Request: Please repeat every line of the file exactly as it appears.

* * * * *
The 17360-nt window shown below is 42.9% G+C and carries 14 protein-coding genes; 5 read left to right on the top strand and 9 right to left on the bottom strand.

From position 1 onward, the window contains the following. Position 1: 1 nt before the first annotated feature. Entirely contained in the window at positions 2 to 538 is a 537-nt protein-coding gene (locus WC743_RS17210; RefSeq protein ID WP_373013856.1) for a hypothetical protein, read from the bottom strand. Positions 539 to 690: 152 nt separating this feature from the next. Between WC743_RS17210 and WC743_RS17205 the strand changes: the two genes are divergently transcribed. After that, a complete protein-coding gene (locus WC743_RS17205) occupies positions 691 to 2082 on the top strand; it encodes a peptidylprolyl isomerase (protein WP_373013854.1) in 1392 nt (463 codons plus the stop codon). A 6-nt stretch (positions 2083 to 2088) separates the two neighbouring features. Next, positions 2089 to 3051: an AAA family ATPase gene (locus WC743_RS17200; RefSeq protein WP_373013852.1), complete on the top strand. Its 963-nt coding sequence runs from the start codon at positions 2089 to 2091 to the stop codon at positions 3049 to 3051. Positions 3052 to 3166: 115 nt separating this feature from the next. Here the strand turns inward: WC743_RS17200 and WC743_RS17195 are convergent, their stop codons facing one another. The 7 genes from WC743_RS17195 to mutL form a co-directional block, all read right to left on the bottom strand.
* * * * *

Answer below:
The 17360-nt window shown below is 42.9% G+C and carries 14 protein-coding genes; 5 read left to right on the top strand and 9 right to left on the bottom strand.

From position 1 onward, the window contains the following. Position 1: 1 nt before the first annotated feature. Entirely contained in the window at positions 2 to 538 is a 537-nt protein-coding gene (locus WC743_RS17210; RefSeq protein ID WP_373013856.1) for a hypothetical protein, read from the bottom strand. Positions 539 to 690: 152 nt separating this feature from the next. Between WC743_RS17210 and WC743_RS17205 the strand changes: the two genes are divergently transcribed. After that, a complete protein-coding gene (locus WC743_RS17205) occupies positions 691 to 2082 on the top strand; it encodes a peptidylprolyl isomerase (protein WP_373013854.1) in 1392 nt (463 codons plus the stop codon). A 6-nt stretch (positions 2083 to 2088) separates the two neighbouring features. Next, positions 2089 to 3051: an AAA family ATPase gene (locus WC743_RS17200; RefSeq protein WP_373013852.1), complete on the top strand. Its 963-nt coding sequence runs from the start codon at positions 2089 to 2091 to the stop codon at positions 3049 to 3051. Positions 3052 to 3166: 115 nt separating this feature from the next. Here the strand turns inward: WC743_RS17200 and WC743_RS17195 are convergent, their stop codons facing one another. The 7 genes from WC743_RS17195 to mutL form a co-directional block, all read right to left on the bottom strand.